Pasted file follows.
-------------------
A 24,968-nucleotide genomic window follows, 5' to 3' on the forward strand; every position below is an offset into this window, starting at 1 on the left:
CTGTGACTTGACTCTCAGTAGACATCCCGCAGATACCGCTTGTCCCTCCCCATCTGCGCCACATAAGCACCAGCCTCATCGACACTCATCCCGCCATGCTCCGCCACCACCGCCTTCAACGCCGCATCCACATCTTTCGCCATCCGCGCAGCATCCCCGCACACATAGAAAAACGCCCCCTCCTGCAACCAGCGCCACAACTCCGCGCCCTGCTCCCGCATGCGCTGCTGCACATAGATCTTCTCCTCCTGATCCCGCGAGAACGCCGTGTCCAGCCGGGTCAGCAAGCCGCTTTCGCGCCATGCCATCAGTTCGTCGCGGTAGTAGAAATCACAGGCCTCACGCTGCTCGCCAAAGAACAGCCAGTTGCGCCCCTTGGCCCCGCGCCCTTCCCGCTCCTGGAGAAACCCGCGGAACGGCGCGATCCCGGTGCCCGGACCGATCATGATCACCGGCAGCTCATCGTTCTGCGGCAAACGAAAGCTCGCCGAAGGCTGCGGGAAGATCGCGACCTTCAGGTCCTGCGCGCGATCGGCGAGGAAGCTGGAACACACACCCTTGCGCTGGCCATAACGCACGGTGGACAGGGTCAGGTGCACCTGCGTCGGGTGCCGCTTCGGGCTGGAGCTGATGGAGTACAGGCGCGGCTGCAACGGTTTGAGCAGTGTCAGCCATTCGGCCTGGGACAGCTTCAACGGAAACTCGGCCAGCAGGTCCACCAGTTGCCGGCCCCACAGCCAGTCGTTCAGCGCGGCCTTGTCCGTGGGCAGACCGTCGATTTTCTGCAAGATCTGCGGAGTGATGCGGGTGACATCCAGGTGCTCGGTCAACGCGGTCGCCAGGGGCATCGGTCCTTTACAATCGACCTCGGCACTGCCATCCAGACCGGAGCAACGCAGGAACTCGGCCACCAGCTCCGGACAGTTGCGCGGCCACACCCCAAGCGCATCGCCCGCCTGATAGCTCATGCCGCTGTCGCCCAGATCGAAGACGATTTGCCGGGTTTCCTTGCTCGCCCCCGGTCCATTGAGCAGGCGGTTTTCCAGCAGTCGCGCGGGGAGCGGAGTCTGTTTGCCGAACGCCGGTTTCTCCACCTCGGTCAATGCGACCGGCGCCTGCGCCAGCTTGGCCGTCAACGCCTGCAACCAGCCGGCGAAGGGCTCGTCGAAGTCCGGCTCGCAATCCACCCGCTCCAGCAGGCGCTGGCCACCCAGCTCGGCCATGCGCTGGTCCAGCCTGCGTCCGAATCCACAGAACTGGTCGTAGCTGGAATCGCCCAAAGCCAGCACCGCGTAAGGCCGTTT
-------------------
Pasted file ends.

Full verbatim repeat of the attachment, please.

A 24,968-nucleotide genomic window follows, 5' to 3' on the forward strand; every position below is an offset into this window, starting at 1 on the left:
CTGTGACTTGACTCTCAGTAGACATCCCGCAGATACCGCTTGTCCCTCCCCATCTGCGCCACATAAGCACCAGCCTCATCGACACTCATCCCGCCATGCTCCGCCACCACCGCCTTCAACGCCGCATCCACATCTTTCGCCATCCGCGCAGCATCCCCGCACACATAGAAAAACGCCCCCTCCTGCAACCAGCGCCACAACTCCGCGCCCTGCTCCCGCATGCGCTGCTGCACATAGATCTTCTCCTCCTGATCCCGCGAGAACGCCGTGTCCAGCCGGGTCAGCAAGCCGCTTTCGCGCCATGCCATCAGTTCGTCGCGGTAGTAGAAATCACAGGCCTCACGCTGCTCGCCAAAGAACAGCCAGTTGCGCCCCTTGGCCCCGCGCCCTTCCCGCTCCTGGAGAAACCCGCGGAACGGCGCGATCCCGGTGCCCGGACCGATCATGATCACCGGCAGCTCATCGTTCTGCGGCAAACGAAAGCTCGCCGAAGGCTGCGGGAAGATCGCGACCTTCAGGTCCTGCGCGCGATCGGCGAGGAAGCTGGAACACACACCCTTGCGCTGGCCATAACGCACGGTGGACAGGGTCAGGTGCACCTGCGTCGGGTGCCGCTTCGGGCTGGAGCTGATGGAGTACAGGCGCGGCTGCAACGGTTTGAGCAGTGTCAGCCATTCGGCCTGGGACAGCTTCAACGGAAACTCGGCCAGCAGGTCCACCAGTTGCCGGCCCCACAGCCAGTCGTTCAGCGCGGCCTTGTCCGTGGGCAGACCGTCGATTTTCTGCAAGATCTGCGGAGTGATGCGGGTGACATCCAGGTGCTCGGTCAACGCGGTCGCCAGGGGCATCGGTCCTTTACAATCGACCTCGGCACTGCCATCCAGACCGGAGCAACGCAGGAACTCGGCCACCAGCTCCGGACAGTTGCGCGGCCACACCCCAAGCGCATCGCCCGCCTGATAGCTCATGCCGCTGTCGCCCAGATCGAAGACGATTTGCCGGGTTTCCTTGCTCGCCCCCGGTCCATTGAGCAGGCGGTTTTCCAGCAGTCGCGCGGGGAGCGGAGTCTGTTTGCCGAACGCCGGTTTCTCCACCTCGGTCAATGCGACCGGCGCCTGCGCCAGCTTGGCCGTCAACGCCTGCAACCAGCCGGCGAAGGGCTCGTCGAAGTCCGGCTCGCAATCCACCCGCTCCAGCAGGCGCTGGCCACCCAGCTCGGCCATGCGCTGGTCCAGCCTGCGTCCGAATCCACAGAACTGGTCGTAGCTGGAATCGCCCAAAGCCAGCACCGCGTAAGGCCGTTT